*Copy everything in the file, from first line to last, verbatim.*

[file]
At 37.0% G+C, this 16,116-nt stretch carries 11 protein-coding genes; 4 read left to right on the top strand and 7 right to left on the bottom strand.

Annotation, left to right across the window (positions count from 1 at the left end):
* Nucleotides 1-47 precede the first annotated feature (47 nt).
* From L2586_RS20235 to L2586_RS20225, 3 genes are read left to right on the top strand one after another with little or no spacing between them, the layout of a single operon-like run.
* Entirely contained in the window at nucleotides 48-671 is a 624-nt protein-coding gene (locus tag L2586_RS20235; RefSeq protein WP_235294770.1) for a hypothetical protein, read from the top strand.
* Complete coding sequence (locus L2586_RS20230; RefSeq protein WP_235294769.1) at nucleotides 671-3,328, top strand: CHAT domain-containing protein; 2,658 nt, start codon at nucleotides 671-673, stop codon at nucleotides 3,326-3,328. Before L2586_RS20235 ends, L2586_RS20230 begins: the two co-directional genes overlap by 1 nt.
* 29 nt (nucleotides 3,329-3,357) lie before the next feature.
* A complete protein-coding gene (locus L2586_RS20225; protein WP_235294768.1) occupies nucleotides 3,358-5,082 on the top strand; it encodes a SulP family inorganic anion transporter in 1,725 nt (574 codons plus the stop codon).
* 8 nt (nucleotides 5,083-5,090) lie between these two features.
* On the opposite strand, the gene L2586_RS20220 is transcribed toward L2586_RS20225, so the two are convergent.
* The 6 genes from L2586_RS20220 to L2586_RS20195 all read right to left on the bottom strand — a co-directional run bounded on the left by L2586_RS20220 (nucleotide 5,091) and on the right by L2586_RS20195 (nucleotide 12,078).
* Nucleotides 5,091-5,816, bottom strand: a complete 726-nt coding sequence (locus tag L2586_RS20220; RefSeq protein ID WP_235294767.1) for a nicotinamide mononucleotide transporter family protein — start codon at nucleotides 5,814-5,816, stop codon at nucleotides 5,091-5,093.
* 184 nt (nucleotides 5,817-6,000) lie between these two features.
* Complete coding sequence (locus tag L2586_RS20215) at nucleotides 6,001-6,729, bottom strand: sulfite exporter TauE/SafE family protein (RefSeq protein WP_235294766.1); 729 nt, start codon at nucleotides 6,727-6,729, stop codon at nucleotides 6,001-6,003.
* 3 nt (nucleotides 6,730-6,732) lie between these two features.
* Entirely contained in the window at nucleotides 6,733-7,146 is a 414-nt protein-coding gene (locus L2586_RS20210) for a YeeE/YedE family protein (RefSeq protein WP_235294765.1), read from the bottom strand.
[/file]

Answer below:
At 37.0% G+C, this 16,116-nt stretch carries 11 protein-coding genes; 4 read left to right on the top strand and 7 right to left on the bottom strand.

Annotation, left to right across the window (positions count from 1 at the left end):
* Nucleotides 1-47 precede the first annotated feature (47 nt).
* From L2586_RS20235 to L2586_RS20225, 3 genes are read left to right on the top strand one after another with little or no spacing between them, the layout of a single operon-like run.
* Entirely contained in the window at nucleotides 48-671 is a 624-nt protein-coding gene (locus tag L2586_RS20235; RefSeq protein WP_235294770.1) for a hypothetical protein, read from the top strand.
* Complete coding sequence (locus L2586_RS20230; RefSeq protein WP_235294769.1) at nucleotides 671-3,328, top strand: CHAT domain-containing protein; 2,658 nt, start codon at nucleotides 671-673, stop codon at nucleotides 3,326-3,328. Before L2586_RS20235 ends, L2586_RS20230 begins: the two co-directional genes overlap by 1 nt.
* 29 nt (nucleotides 3,329-3,357) lie before the next feature.
* A complete protein-coding gene (locus L2586_RS20225; protein WP_235294768.1) occupies nucleotides 3,358-5,082 on the top strand; it encodes a SulP family inorganic anion transporter in 1,725 nt (574 codons plus the stop codon).
* 8 nt (nucleotides 5,083-5,090) lie between these two features.
* On the opposite strand, the gene L2586_RS20220 is transcribed toward L2586_RS20225, so the two are convergent.
* The 6 genes from L2586_RS20220 to L2586_RS20195 all read right to left on the bottom strand — a co-directional run bounded on the left by L2586_RS20220 (nucleotide 5,091) and on the right by L2586_RS20195 (nucleotide 12,078).
* Nucleotides 5,091-5,816, bottom strand: a complete 726-nt coding sequence (locus tag L2586_RS20220; RefSeq protein ID WP_235294767.1) for a nicotinamide mononucleotide transporter family protein — start codon at nucleotides 5,814-5,816, stop codon at nucleotides 5,091-5,093.
* 184 nt (nucleotides 5,817-6,000) lie between these two features.
* Complete coding sequence (locus tag L2586_RS20215) at nucleotides 6,001-6,729, bottom strand: sulfite exporter TauE/SafE family protein (RefSeq protein WP_235294766.1); 729 nt, start codon at nucleotides 6,727-6,729, stop codon at nucleotides 6,001-6,003.
* 3 nt (nucleotides 6,730-6,732) lie between these two features.
* Entirely contained in the window at nucleotides 6,733-7,146 is a 414-nt protein-coding gene (locus L2586_RS20210) for a YeeE/YedE family protein (RefSeq protein WP_235294765.1), read from the bottom strand.